In two experiments, we attempted to replicate and extend findings by Günther et al. (2016) that word similarity measures obtained from distributional semantics models-Latent Semantic Analysis (LSA) and Hyperspace Analog to Language (HAL)-predict lexical priming effects. To this end, we used the pseudo-random method to generate item material while systematically controlling for word similarities introduced by Günther et al. (2016) which was based on LSA cosine similarities (Experiment 1) and HAL cosine similarities (Experiment 2). Extending the original study, we used semantic spaces created from far larger corpora, and implemented several additional methodological improvements. In Experiment 1, we only found a significant effect of HAL cosines on lexical decision times, while we found significant effects for both LSA and HAL cosines in Experiment 2. As further supported by an analysis of the pooled data from both experiments, this indicates that HAL cosines are a better predictor of priming effects than LSA cosines. Taken together, the results replicate the finding that priming effects can be predicted from distributional semantic similarity measures.

  2. Validation of a tuber blight (Phytophthora infestans) prediction model

    Science.gov (United States)

    Potato tuber blight caused by Phytophthora infestans accounts for significant losses in storage. There is limited published quantitative data on predicting tuber blight. We validated a tuber blight prediction model developed in New York with cultivars Allegany, NY 101, and Katahdin using independent...

  3. Predicting School Readiness: The Validity of Developmental Age.

    Science.gov (United States)

    Wood, Chip; And Others

    1984-01-01

    Examination of the predictive validity of the Gesell School Readiness Screening Test with 84 kindergarten-age children found the procedure effective in predicting child success or failure in kindergarten and that within four-six years the chronological age of children entering kindergarten is unrelated to eventual success of failure in…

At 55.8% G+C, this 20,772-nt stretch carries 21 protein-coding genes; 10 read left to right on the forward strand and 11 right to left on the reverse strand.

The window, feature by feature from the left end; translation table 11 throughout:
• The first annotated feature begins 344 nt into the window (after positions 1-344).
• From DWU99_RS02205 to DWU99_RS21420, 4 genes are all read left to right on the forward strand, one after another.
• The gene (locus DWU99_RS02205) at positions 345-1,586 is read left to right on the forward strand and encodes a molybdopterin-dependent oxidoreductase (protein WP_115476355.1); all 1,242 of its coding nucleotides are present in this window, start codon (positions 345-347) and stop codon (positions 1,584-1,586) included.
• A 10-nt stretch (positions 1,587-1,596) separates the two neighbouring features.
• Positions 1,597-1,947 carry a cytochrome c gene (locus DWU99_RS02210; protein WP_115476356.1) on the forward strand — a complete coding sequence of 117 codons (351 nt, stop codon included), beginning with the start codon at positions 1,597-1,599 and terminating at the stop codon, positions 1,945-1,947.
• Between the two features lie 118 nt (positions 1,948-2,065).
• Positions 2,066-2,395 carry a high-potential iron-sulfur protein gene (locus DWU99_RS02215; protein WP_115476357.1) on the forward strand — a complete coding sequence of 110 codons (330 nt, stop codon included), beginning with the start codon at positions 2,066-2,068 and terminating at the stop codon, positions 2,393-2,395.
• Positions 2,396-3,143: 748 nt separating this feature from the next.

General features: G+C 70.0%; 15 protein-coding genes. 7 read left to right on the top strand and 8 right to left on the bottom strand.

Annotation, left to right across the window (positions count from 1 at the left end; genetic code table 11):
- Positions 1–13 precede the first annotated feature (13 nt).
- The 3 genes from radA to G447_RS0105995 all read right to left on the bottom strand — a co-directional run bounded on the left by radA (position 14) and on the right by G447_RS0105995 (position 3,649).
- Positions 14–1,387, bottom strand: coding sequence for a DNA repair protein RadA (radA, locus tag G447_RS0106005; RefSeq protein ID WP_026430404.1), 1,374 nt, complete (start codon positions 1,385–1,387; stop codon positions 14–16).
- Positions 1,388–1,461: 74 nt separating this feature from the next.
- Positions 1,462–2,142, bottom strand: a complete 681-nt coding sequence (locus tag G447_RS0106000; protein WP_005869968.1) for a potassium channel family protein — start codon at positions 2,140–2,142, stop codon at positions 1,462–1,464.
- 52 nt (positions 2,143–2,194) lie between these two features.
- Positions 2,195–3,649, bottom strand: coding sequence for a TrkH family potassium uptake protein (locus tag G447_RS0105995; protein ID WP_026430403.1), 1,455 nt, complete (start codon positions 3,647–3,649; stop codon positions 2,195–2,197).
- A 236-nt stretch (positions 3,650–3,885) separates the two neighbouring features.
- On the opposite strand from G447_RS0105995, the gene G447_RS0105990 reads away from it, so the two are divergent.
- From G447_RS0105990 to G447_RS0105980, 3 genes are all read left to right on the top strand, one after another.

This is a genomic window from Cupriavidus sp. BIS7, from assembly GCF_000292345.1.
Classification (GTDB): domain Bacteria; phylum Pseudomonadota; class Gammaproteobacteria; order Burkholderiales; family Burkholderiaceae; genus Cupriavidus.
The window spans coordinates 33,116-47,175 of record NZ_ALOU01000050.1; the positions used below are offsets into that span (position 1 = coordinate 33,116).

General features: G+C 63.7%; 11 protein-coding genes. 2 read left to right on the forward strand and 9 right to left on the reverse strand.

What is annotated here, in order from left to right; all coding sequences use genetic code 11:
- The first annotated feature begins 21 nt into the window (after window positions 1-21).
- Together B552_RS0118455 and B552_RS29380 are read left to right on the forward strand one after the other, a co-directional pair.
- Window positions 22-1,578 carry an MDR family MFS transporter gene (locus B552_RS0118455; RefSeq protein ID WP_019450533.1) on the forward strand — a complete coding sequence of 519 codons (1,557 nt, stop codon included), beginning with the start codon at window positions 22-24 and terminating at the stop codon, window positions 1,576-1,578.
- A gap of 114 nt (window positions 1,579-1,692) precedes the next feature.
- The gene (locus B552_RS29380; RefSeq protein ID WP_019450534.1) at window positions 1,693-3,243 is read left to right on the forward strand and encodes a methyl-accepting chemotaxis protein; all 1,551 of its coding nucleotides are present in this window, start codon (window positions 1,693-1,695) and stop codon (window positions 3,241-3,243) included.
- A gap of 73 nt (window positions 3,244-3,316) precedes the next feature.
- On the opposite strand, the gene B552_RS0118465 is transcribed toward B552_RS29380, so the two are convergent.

4. Infrared ship signature prediction, model validation and sky radiance

    NARCIS (Netherlands)

    Neele, F.P.

    2005-01-01

    The increased interest during the last decade in the infrared signature of (new) ships results in a clear need of validated infrared signature prediction codes. This paper presents the results of comparing an in-house developed signature prediction code with measurements made in the 3-5 μm band in b

  5. Factors affecting the predictive validity of the Braden Scale.

    Science.gov (United States)

    Capobianco, M L; McDonald, D D

    1996-01-01

    This descriptive correlational study explored the predictive validity of the Braden Scale and factors affecting it A Braden score was determined within 4 hours of admission for 50 adult medical/surgical inpatients. Independent skin assessments were made three times a week and at discharge. Fourteen patients (28%) developed pressure ulcers. A Braden score cutoff of 18 or less resulted in a 71% sensitivity, 83% specificity, 63% predictive value of a positive test, and 88% predictive value of a negative test. Three of the four patients incorrectly predicted to be not at risk scored "inadequate" on the nutrition subscale. Two of the four also were underweight. Of the six patients incorrectly predicted at risk for a pressure ulcer, three had been placed on air mattresses and were receiving levothyroxine (Synthroid). This study provides further evidence of the Braden Scale's predictive validity. The results suggest that patients who are underweight or getting inadequate nutrition be considered at increased risk for pressure ulcers.

  6. Validation, replication, and sensitivity testing of Heckman-type selection models to adjust estimates of HIV prevalence.

    Directory of Open Access Journals (Sweden)

    Samuel J Clark